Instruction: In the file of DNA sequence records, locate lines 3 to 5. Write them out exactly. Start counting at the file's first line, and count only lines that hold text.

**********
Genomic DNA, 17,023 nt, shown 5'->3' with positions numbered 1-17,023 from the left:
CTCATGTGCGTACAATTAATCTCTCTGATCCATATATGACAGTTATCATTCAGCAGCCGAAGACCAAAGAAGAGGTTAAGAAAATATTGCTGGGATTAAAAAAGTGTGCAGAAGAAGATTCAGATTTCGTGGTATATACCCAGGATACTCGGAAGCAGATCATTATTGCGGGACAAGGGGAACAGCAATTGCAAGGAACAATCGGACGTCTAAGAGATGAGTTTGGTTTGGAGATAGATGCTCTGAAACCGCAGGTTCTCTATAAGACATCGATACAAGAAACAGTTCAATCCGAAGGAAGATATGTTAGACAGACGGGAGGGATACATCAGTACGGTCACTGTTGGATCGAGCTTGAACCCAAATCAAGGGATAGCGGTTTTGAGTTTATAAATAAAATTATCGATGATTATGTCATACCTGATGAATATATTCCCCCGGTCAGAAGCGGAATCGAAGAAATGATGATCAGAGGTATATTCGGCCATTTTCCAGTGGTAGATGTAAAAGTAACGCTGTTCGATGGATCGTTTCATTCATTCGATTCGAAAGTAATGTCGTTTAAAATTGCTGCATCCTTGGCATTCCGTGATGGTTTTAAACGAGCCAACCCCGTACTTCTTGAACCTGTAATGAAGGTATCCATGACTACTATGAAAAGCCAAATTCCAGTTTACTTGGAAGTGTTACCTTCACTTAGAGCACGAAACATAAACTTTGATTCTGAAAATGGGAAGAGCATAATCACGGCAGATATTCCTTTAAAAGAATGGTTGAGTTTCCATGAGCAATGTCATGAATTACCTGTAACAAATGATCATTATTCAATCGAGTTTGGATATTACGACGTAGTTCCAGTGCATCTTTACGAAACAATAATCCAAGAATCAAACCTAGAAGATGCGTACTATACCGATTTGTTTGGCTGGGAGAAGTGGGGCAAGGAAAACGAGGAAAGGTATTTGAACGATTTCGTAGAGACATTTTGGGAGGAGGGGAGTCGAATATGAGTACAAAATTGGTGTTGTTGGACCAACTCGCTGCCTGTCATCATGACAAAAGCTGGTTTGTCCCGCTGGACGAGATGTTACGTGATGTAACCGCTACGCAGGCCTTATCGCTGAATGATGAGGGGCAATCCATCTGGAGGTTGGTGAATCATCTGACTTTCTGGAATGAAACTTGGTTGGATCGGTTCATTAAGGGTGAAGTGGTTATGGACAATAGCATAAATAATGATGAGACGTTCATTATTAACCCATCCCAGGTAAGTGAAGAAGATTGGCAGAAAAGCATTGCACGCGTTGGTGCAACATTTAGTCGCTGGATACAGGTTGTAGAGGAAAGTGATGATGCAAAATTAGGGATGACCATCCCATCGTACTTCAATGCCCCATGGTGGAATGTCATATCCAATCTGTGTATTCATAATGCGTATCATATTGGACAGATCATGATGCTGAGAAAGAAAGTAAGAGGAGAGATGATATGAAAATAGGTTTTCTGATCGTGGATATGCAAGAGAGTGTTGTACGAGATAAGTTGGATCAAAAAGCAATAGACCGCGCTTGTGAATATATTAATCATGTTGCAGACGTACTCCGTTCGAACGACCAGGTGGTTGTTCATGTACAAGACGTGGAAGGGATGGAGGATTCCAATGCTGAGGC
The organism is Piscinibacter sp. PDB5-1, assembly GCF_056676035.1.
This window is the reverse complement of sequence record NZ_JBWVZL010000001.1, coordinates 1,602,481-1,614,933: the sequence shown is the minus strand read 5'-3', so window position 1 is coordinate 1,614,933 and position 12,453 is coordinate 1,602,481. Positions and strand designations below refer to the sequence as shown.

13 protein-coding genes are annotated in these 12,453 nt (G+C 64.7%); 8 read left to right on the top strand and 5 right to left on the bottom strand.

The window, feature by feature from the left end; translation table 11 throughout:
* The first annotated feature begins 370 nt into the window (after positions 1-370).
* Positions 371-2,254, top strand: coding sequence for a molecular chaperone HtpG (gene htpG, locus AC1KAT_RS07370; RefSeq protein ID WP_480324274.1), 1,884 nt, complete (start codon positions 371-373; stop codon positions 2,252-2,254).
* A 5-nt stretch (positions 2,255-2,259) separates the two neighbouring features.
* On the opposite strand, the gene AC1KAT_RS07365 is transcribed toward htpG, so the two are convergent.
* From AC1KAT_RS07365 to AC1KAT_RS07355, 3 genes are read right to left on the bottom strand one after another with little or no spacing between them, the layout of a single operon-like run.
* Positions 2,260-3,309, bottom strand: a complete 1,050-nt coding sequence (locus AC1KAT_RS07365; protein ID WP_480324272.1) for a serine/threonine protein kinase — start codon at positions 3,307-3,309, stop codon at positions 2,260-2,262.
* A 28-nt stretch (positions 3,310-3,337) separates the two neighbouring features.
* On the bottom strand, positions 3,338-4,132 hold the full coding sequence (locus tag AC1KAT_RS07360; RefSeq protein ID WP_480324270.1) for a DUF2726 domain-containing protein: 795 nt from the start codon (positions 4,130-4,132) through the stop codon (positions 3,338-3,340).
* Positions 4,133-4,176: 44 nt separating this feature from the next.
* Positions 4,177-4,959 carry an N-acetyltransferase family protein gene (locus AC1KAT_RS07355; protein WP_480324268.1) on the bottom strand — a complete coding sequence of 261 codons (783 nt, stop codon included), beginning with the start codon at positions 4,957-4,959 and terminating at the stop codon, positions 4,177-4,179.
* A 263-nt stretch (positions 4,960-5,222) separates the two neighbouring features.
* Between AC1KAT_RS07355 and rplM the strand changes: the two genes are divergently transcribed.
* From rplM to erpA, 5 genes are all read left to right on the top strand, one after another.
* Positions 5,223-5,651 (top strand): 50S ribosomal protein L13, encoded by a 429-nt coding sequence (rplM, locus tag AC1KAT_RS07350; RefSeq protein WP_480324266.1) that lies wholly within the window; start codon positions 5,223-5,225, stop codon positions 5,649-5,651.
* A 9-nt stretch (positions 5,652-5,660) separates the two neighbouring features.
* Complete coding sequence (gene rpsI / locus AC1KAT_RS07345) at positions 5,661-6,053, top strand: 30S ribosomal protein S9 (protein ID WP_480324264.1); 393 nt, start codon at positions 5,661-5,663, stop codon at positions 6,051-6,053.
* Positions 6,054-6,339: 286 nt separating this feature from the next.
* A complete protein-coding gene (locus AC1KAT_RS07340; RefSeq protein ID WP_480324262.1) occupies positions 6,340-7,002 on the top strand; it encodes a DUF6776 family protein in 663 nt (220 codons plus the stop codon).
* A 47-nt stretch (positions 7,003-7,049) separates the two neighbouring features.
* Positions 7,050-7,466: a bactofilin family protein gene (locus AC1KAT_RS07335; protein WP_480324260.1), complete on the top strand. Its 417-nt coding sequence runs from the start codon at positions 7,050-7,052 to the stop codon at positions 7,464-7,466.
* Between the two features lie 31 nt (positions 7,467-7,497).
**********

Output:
The organism is Piscinibacter sp. PDB5-1, assembly GCF_056676035.1.
This window is the reverse complement of sequence record NZ_JBWVZL010000001.1, coordinates 1,602,481-1,614,933: the sequence shown is the minus strand read 5'-3', so window position 1 is coordinate 1,614,933 and position 12,453 is coordinate 1,602,481. Positions and strand designations below refer to the sequence as shown.

13 protein-coding genes are annotated in these 12,453 nt (G+C 64.7%); 8 read left to right on the top strand and 5 right to left on the bottom strand.